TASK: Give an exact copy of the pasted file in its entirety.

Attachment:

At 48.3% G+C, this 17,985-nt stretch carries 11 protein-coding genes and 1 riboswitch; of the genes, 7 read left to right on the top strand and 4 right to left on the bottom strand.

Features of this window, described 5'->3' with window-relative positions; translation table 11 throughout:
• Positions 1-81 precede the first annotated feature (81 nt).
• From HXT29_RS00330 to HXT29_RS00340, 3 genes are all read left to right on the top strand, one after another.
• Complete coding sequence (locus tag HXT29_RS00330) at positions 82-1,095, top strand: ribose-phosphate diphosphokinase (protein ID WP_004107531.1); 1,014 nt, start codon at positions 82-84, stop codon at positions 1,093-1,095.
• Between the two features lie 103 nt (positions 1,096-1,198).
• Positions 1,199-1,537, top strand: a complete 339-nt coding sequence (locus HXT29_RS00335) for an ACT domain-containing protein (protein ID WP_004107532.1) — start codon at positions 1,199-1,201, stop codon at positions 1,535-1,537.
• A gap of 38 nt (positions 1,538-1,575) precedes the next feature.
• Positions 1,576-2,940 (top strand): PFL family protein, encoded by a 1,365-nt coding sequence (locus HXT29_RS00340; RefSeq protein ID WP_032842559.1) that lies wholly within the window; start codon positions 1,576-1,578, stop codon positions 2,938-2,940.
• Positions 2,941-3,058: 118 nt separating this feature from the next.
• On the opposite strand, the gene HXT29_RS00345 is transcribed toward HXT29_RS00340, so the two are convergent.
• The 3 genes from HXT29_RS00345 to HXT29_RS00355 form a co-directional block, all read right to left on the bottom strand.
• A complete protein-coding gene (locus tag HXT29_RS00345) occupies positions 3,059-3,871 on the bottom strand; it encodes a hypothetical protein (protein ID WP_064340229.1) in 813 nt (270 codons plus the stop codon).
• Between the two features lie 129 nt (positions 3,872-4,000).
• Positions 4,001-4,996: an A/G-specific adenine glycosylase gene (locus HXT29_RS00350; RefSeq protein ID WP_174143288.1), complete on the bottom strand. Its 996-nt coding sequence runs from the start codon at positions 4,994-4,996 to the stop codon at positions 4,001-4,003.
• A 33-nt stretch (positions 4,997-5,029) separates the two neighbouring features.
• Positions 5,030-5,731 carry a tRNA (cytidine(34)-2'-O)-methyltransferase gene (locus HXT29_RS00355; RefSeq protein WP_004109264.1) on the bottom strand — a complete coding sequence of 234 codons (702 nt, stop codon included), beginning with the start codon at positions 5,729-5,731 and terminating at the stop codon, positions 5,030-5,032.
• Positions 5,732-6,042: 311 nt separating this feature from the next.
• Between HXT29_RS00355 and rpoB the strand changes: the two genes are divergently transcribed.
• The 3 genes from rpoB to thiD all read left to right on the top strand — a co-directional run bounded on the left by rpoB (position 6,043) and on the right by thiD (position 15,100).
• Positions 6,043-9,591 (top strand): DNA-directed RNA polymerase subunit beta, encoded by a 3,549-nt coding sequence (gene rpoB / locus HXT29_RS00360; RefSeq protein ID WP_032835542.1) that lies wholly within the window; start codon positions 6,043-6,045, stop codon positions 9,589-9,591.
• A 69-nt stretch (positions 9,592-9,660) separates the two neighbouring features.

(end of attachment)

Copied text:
At 48.3% G+C, this 17,985-nt stretch carries 11 protein-coding genes and 1 riboswitch; of the genes, 7 read left to right on the top strand and 4 right to left on the bottom strand.

Features of this window, described 5'->3' with window-relative positions; translation table 11 throughout:
• Positions 1-81 precede the first annotated feature (81 nt).
• From HXT29_RS00330 to HXT29_RS00340, 3 genes are all read left to right on the top strand, one after another.
• Complete coding sequence (locus tag HXT29_RS00330) at positions 82-1,095, top strand: ribose-phosphate diphosphokinase (protein ID WP_004107531.1); 1,014 nt, start codon at positions 82-84, stop codon at positions 1,093-1,095.
• Between the two features lie 103 nt (positions 1,096-1,198).
• Positions 1,199-1,537, top strand: a complete 339-nt coding sequence (locus HXT29_RS00335) for an ACT domain-containing protein (protein ID WP_004107532.1) — start codon at positions 1,199-1,201, stop codon at positions 1,535-1,537.
• A gap of 38 nt (positions 1,538-1,575) precedes the next feature.
• Positions 1,576-2,940 (top strand): PFL family protein, encoded by a 1,365-nt coding sequence (locus HXT29_RS00340; RefSeq protein ID WP_032842559.1) that lies wholly within the window; start codon positions 1,576-1,578, stop codon positions 2,938-2,940.
• Positions 2,941-3,058: 118 nt separating this feature from the next.
• On the opposite strand, the gene HXT29_RS00345 is transcribed toward HXT29_RS00340, so the two are convergent.
• The 3 genes from HXT29_RS00345 to HXT29_RS00355 form a co-directional block, all read right to left on the bottom strand.
• A complete protein-coding gene (locus tag HXT29_RS00345) occupies positions 3,059-3,871 on the bottom strand; it encodes a hypothetical protein (protein ID WP_064340229.1) in 813 nt (270 codons plus the stop codon).
• Between the two features lie 129 nt (positions 3,872-4,000).
• Positions 4,001-4,996: an A/G-specific adenine glycosylase gene (locus HXT29_RS00350; RefSeq protein ID WP_174143288.1), complete on the bottom strand. Its 996-nt coding sequence runs from the start codon at positions 4,994-4,996 to the stop codon at positions 4,001-4,003.
• A 33-nt stretch (positions 4,997-5,029) separates the two neighbouring features.
• Positions 5,030-5,731 carry a tRNA (cytidine(34)-2'-O)-methyltransferase gene (locus HXT29_RS00355; RefSeq protein WP_004109264.1) on the bottom strand — a complete coding sequence of 234 codons (702 nt, stop codon included), beginning with the start codon at positions 5,729-5,731 and terminating at the stop codon, positions 5,030-5,032.
• Positions 5,732-6,042: 311 nt separating this feature from the next.
• Between HXT29_RS00355 and rpoB the strand changes: the two genes are divergently transcribed.
• The 3 genes from rpoB to thiD all read left to right on the top strand — a co-directional run bounded on the left by rpoB (position 6,043) and on the right by thiD (position 15,100).
• Positions 6,043-9,591 (top strand): DNA-directed RNA polymerase subunit beta, encoded by a 3,549-nt coding sequence (gene rpoB / locus HXT29_RS00360; RefSeq protein ID WP_032835542.1) that lies wholly within the window; start codon positions 6,043-6,045, stop codon positions 9,589-9,591.
• A 69-nt stretch (positions 9,592-9,660) separates the two neighbouring features.